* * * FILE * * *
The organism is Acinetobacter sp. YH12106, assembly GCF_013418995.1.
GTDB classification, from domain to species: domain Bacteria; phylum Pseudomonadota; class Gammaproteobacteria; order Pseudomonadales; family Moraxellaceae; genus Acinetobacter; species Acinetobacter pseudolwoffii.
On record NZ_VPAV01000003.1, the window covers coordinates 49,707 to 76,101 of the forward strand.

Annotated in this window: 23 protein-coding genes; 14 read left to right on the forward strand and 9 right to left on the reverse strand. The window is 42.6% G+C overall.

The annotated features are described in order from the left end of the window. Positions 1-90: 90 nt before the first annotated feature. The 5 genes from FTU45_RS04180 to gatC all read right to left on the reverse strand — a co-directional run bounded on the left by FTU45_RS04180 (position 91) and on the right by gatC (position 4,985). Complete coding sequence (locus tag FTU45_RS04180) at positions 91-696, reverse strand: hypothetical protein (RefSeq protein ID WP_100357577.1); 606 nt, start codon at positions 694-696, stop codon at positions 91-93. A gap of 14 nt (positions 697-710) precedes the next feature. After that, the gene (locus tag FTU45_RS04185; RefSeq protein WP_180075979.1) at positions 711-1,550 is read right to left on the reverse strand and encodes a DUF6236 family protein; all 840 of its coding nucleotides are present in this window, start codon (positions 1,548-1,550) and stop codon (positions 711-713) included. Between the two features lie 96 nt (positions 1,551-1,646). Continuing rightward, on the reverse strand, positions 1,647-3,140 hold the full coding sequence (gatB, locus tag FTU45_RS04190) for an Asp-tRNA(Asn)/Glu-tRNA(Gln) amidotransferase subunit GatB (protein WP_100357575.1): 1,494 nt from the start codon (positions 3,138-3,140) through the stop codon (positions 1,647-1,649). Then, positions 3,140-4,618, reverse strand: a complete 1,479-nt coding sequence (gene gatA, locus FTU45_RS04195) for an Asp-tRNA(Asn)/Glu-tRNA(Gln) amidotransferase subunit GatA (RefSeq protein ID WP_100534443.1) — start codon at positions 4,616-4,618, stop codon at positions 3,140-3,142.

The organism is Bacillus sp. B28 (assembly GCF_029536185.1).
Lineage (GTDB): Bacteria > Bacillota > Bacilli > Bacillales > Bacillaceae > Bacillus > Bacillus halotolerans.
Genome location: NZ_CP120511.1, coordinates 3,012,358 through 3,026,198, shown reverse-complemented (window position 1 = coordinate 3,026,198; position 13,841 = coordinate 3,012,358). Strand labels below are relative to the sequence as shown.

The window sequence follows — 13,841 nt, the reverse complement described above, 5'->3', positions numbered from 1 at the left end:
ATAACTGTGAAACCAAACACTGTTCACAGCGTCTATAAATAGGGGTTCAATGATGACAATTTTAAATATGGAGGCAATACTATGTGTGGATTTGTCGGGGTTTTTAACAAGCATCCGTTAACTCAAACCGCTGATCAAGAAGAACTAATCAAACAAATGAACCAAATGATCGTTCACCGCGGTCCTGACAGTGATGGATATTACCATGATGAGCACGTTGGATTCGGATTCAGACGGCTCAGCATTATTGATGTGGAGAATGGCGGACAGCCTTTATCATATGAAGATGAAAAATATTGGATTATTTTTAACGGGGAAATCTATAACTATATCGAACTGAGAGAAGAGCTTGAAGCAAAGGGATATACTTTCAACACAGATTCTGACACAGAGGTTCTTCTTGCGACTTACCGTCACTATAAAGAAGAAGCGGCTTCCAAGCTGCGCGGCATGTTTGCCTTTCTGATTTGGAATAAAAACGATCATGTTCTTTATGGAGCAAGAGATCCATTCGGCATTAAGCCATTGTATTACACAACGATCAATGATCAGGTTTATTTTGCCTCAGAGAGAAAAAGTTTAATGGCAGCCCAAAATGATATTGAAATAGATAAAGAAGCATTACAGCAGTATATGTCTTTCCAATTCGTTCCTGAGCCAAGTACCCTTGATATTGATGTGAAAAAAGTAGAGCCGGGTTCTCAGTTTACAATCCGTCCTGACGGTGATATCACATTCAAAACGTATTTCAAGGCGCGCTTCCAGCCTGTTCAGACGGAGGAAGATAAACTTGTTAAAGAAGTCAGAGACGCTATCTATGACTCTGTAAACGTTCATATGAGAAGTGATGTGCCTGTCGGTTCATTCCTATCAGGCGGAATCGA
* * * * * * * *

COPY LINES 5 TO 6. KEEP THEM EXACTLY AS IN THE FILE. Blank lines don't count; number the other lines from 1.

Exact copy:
The annotated features are described in order from the left end of the window. Positions 1-90: 90 nt before the first annotated feature. The 5 genes from FTU45_RS04180 to gatC all read right to left on the reverse strand — a co-directional run bounded on the left by FTU45_RS04180 (position 91) and on the right by gatC (position 4,985). Complete coding sequence (locus tag FTU45_RS04180) at positions 91-696, reverse strand: hypothetical protein (RefSeq protein ID WP_100357577.1); 606 nt, start codon at positions 694-696, stop codon at positions 91-93. A gap of 14 nt (positions 697-710) precedes the next feature. After that, the gene (locus tag FTU45_RS04185; RefSeq protein WP_180075979.1) at positions 711-1,550 is read right to left on the reverse strand and encodes a DUF6236 family protein; all 840 of its coding nucleotides are present in this window, start codon (positions 1,548-1,550) and stop codon (positions 711-713) included. Between the two features lie 96 nt (positions 1,551-1,646). Continuing rightward, on the reverse strand, positions 1,647-3,140 hold the full coding sequence (gatB, locus tag FTU45_RS04190) for an Asp-tRNA(Asn)/Glu-tRNA(Gln) amidotransferase subunit GatB (protein WP_100357575.1): 1,494 nt from the start codon (positions 3,138-3,140) through the stop codon (positions 1,647-1,649). Then, positions 3,140-4,618, reverse strand: a complete 1,479-nt coding sequence (gene gatA, locus FTU45_RS04195) for an Asp-tRNA(Asn)/Glu-tRNA(Gln) amidotransferase subunit GatA (RefSeq protein ID WP_100534443.1) — start codon at positions 4,616-4,618, stop codon at positions 3,140-3,142.

The organism is Bacillus sp. B28 (assembly GCF_029536185.1).